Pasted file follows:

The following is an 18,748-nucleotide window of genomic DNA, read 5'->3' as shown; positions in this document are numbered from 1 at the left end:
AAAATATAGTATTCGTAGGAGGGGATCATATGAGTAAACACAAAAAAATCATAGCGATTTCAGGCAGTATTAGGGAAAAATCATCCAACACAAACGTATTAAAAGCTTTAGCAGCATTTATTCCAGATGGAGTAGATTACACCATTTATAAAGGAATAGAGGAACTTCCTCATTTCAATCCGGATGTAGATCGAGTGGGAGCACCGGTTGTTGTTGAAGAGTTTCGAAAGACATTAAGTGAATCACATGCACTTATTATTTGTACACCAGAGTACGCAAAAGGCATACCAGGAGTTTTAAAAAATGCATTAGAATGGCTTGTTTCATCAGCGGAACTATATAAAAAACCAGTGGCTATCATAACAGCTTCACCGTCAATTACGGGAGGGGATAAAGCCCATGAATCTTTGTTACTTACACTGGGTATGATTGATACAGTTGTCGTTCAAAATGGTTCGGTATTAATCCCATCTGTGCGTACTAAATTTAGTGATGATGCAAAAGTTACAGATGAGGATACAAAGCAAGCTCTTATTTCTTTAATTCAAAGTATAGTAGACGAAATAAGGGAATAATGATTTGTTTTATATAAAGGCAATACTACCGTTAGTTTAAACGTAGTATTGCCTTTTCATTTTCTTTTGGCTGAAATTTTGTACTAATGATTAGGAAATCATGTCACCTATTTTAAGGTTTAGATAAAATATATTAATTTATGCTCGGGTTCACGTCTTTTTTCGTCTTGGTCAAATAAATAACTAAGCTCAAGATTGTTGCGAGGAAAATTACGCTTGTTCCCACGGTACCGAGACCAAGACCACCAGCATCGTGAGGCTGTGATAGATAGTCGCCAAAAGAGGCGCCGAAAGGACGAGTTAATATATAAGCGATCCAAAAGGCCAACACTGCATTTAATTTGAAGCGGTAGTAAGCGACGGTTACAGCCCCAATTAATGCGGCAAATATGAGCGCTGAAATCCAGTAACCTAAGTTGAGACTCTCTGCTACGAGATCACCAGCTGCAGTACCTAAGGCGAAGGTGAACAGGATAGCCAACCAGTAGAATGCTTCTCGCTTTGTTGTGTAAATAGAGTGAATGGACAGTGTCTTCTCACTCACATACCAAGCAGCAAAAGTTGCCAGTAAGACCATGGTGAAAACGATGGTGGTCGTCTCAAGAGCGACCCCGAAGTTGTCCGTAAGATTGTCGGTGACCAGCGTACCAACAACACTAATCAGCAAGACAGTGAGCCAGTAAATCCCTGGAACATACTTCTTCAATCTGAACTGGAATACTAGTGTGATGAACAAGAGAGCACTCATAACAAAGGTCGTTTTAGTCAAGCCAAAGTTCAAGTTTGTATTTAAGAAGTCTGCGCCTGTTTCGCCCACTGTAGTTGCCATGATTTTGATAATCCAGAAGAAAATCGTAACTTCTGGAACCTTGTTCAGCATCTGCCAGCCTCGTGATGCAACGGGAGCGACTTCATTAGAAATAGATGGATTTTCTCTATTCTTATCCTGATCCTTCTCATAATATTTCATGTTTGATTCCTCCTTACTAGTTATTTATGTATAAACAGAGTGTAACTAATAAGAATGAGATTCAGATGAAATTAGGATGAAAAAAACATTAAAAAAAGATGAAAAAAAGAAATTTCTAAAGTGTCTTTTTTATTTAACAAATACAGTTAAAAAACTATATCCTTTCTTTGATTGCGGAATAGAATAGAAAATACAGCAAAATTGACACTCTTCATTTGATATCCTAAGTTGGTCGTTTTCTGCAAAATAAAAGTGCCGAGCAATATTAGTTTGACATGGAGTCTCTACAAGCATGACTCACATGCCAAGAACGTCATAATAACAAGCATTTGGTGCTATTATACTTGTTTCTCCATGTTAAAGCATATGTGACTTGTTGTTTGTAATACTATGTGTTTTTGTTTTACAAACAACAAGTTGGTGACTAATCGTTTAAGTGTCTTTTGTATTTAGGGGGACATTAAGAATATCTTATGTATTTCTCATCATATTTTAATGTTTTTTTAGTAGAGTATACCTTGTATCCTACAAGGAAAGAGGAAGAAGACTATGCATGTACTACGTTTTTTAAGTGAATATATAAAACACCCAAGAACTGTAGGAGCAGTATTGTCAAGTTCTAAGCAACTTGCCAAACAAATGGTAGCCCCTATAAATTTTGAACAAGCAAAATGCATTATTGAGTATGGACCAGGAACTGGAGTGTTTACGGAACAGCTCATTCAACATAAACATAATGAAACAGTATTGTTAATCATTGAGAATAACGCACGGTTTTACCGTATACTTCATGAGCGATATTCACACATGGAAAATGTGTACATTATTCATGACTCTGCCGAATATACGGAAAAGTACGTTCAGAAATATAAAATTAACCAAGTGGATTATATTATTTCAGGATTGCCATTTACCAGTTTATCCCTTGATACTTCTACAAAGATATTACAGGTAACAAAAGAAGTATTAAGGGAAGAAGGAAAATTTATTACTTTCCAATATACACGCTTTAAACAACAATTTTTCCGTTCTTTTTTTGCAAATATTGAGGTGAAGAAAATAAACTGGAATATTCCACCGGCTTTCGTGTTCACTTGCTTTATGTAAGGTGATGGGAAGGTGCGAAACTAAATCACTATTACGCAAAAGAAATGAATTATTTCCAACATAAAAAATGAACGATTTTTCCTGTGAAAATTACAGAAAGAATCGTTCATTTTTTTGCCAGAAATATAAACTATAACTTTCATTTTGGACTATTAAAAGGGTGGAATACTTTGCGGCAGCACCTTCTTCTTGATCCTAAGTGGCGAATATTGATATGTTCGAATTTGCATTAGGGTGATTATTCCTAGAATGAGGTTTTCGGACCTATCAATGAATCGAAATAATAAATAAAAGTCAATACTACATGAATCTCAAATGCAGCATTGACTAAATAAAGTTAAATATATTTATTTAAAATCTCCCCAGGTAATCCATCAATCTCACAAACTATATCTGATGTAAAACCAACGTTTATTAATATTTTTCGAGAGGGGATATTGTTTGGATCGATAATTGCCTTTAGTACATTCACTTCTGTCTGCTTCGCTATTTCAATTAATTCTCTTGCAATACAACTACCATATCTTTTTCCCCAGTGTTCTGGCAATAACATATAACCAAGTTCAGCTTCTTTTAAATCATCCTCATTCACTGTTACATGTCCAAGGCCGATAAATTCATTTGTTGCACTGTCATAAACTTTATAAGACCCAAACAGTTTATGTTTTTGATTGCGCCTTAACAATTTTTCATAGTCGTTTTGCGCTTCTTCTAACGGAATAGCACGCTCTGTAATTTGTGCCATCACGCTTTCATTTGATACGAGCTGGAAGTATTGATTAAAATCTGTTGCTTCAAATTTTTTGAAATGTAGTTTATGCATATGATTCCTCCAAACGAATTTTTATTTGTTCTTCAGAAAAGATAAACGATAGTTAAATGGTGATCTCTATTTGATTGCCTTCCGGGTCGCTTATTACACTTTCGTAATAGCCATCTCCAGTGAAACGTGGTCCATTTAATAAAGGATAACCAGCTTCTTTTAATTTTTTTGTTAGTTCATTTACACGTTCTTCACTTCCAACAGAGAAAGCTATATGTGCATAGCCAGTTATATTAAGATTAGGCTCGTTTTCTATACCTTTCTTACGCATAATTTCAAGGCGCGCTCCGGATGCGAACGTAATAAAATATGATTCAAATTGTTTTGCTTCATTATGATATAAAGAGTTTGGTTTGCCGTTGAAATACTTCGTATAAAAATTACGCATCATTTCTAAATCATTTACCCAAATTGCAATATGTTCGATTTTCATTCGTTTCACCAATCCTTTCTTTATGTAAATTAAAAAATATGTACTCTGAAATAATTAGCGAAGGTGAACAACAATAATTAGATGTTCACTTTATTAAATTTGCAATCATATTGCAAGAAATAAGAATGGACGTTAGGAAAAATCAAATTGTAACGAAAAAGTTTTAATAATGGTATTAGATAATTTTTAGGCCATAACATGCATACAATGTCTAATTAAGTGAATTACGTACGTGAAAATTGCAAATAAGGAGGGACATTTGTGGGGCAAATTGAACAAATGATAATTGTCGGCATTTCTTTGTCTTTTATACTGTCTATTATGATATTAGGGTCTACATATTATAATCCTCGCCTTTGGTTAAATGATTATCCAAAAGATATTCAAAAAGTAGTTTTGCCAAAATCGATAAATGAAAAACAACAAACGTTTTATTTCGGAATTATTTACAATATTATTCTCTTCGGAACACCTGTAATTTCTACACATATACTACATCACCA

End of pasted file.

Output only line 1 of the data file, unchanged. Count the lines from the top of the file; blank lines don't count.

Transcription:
The following is an 18,748-nucleotide window of genomic DNA, read 5'->3' as shown; positions in this document are numbered from 1 at the left end: